An incident of the Franco-Prussian War
that has become famous through copies of a picture which adorns
the walls of hundreds of Jewish homes in this city is probably
being re-enacted today on the battlefields of Europe. This
picture portrays the Jewish soldiers of the German army holding
religious services before Metz, in 1870, while the Prussians
were advancing on Paris.
Among a half million soldiers engaged in the gigantic European
military struggle will lay aside their weapons of war today to
observe Rosh Hashana, or the New Year's Day, the first of the
great autumn holidays.
The picture of the Day of the Day
of Atonement services in the Franco-Prussian War has been so
widely circulated that it is familiar to every Jew. It shows the
Jewish soldiers gathered around a huge altar, saying the prayers
prescribed for the occasion. Many of them are wearing over their
uniforms the talith, a shawl, used in the synagogue by all
orthodox Jews. In the background are shown cannon, sending forth
their missiles of destruction into the ranks of the enemy. Over
the picture is the inscription, in German: "Have we not all one
Father? Were we not all created by the same God?"
Today, amid the roar and the
rumble of cannon, perhaps while shot and shell are whistling
through the air, the high holiday, sacred in every one of the
Hebrew faith, will be observed. The position of the armies, with
their battle lines stretched over many miles, will make it
impossible to hold one big religious ceremony, but doubtless
there will be scores of small services held along the fighting
It is expected, in view of the
conciliatory attitude taken in the Russian Government toward the
Jews since the outbreak of the war, that permission will be
granted these men to rest for a brief spell from the bloody
business of war to worship God according to the dictates of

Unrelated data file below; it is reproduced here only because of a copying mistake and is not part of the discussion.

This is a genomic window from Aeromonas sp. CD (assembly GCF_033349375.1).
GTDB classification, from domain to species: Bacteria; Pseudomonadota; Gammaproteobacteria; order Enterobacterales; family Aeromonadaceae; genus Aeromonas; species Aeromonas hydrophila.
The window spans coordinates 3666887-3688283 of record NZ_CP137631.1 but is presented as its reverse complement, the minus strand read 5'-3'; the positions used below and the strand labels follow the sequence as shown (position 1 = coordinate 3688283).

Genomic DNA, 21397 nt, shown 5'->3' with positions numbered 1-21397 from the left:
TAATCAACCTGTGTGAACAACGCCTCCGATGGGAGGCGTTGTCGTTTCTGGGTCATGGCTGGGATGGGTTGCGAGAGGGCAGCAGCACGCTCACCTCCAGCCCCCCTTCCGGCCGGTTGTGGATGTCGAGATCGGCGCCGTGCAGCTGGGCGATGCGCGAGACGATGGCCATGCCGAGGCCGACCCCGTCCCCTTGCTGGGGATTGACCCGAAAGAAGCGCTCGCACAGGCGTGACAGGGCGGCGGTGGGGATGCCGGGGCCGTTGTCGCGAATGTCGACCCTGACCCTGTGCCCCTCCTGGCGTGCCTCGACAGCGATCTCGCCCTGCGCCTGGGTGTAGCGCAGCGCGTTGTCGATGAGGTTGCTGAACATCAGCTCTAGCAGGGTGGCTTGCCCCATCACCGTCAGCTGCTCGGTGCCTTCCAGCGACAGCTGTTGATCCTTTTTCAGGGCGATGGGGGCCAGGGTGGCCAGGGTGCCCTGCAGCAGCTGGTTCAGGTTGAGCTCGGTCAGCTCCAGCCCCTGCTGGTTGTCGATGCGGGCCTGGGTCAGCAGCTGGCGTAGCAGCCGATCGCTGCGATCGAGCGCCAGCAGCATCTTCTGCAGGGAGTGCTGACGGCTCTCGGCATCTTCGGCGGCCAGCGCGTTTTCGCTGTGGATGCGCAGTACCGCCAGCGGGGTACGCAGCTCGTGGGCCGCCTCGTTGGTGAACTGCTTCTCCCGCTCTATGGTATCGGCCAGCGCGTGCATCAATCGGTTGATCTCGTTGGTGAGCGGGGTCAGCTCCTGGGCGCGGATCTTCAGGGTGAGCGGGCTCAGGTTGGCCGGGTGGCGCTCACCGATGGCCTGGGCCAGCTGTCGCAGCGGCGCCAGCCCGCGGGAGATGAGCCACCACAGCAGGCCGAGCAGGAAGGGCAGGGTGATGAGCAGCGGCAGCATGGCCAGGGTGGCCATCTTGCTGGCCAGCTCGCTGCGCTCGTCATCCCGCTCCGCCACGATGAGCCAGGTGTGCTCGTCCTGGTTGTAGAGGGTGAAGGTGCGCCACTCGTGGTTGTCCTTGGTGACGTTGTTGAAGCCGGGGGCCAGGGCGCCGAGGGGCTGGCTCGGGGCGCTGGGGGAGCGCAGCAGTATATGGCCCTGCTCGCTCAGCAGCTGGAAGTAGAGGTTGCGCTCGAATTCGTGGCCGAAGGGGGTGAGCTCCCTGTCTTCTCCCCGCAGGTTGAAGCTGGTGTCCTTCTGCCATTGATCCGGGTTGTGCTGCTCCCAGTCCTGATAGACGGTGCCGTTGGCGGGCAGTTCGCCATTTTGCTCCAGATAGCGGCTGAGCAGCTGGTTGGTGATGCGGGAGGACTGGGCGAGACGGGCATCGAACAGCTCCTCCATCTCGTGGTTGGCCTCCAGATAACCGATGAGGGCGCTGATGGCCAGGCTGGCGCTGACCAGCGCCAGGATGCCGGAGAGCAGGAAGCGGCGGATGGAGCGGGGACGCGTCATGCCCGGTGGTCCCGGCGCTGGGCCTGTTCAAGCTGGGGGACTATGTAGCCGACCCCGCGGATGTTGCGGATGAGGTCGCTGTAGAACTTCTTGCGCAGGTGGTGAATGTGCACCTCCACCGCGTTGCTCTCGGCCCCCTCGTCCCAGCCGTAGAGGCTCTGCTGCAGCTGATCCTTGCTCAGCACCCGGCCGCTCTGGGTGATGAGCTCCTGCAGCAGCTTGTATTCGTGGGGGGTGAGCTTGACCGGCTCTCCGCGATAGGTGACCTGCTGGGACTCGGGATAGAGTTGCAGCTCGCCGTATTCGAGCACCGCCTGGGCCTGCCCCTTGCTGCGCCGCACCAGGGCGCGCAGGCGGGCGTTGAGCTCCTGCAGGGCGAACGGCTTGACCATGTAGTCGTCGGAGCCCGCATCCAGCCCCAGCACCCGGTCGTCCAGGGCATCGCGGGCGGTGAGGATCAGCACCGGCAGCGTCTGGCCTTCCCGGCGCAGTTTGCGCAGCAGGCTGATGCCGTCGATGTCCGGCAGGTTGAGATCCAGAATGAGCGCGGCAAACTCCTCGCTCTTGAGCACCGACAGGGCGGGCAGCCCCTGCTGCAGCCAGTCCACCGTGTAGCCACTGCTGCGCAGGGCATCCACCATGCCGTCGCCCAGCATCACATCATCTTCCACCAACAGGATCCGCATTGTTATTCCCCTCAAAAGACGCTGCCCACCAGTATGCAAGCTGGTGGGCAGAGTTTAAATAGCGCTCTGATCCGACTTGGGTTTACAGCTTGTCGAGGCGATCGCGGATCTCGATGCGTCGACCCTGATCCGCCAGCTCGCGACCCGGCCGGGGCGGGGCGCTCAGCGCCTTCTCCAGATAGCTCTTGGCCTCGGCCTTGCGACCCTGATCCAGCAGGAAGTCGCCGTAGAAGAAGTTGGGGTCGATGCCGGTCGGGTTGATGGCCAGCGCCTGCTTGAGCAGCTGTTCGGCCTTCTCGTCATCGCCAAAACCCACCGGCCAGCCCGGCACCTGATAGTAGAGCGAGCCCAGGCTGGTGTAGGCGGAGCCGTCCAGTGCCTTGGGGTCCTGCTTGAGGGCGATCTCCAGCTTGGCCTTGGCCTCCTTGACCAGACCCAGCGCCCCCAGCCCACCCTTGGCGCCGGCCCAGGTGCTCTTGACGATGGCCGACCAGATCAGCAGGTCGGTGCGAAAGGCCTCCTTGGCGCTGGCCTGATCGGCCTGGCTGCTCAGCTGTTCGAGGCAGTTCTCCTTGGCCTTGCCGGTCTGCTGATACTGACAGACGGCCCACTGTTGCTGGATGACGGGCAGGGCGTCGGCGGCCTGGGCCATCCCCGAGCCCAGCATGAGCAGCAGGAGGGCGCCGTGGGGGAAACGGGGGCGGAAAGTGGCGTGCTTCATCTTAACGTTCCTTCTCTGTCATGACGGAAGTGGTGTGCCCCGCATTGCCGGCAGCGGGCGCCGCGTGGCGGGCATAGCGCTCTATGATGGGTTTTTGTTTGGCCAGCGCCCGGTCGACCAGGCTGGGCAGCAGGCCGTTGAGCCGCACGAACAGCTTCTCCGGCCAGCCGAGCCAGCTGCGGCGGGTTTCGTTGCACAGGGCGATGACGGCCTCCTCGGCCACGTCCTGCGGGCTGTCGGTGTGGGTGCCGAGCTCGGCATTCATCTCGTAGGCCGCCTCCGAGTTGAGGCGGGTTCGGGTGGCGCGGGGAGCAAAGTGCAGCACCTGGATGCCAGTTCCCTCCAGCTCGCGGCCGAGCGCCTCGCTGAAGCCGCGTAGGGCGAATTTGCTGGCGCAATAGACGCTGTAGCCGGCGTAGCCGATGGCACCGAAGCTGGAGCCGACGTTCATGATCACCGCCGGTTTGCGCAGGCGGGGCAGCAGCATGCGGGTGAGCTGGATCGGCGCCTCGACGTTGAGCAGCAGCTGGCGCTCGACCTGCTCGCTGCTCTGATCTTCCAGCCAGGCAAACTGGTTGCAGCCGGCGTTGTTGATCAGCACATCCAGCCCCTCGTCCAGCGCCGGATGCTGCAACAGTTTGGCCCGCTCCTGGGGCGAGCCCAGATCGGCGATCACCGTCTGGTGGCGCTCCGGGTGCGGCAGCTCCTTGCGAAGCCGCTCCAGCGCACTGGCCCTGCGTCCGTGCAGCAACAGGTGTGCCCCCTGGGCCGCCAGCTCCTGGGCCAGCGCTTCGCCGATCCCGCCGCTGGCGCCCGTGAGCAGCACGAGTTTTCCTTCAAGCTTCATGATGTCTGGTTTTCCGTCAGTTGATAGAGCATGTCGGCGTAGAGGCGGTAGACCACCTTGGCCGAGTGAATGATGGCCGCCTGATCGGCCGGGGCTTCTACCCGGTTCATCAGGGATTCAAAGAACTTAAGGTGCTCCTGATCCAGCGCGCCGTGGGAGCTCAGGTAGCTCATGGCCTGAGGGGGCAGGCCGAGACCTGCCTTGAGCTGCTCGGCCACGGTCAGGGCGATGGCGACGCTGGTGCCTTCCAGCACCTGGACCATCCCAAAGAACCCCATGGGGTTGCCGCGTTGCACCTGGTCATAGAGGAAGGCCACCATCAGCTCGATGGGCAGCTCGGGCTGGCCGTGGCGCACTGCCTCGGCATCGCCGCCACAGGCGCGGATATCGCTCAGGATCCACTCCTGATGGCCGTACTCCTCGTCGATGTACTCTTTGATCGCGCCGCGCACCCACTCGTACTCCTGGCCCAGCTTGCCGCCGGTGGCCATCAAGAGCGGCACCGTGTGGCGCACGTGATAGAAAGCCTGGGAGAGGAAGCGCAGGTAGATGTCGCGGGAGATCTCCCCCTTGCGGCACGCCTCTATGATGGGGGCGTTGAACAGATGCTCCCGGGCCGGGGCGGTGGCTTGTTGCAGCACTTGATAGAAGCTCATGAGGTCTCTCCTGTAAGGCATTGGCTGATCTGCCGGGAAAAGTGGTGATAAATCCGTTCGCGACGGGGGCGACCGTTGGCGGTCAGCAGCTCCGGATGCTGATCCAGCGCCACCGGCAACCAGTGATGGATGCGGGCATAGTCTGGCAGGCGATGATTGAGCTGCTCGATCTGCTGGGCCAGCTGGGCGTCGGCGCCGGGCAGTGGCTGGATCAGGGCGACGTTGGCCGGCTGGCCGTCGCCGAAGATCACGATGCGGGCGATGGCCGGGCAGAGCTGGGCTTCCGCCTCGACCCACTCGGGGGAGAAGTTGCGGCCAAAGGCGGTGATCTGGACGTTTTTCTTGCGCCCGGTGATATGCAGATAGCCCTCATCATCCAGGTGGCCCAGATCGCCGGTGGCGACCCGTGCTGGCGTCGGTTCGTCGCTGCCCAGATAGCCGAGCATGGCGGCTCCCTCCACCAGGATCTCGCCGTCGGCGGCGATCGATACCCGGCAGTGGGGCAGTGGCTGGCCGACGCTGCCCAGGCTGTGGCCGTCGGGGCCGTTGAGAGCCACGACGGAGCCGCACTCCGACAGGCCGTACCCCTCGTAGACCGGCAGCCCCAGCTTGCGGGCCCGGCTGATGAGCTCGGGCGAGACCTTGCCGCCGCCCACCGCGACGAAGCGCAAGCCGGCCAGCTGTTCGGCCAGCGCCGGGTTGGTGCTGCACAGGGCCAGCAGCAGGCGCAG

their religion. The Russian military authorities appear
appreciative of the loyal support of the Jews, and for the first
time in the history of Russia, Jews have been granted
commissions as officers. Following the battles at Lemberg many
Hebrews were commended for their gallantry and several hundred
were appointed officers. These men, now engaged in the campaigns
against Austria and Germany, will no doubt be the leading
spirits in the holding of the religious ceremonies.
In the armies of Austria, France
and England there are many thousands of Jews. The English
soldiers at home have been granted a furlough to spend Rosh
Hashana and Yom Kippur (the Day of Atonement) with their
families. Special provisions have been made for the soldiers in
the field to observe these holidays.
The French are likewise said to
be appreciative of the services rendered by the Jews. Hundreds
have lost their lives, and a recent report from Paris stated
that the Chief Rabbi of Lyons, M. A. Bloch, a volunteer helper,
was killed by the enemy near Saint Die. Major Alfred Dreyfus is
among the French Hebrews now fighting for their country.
The Chief Rabbi of England has
issued an appeal to Jews of the Kingdom to respond to the call
to arms. "Once more we will prove that the old Maccabean spirit
is still alive in us," he says. "We will offer our lives to
defend Great Britain's ideals of justice and humanity. In even
larger number will we continue to join the army of our King. Be
strong and of good courage. The God or righteousness is with us.
He will guard our going out and our coming in."
The Day of Atonement follows ten
days after the beginning of the New Year. It is customary for
Jews to fast on this day, and the majority of the soldiers in
the European armies will do without food for 24 hours, despite
the physical strain that they are now being forced to undergo.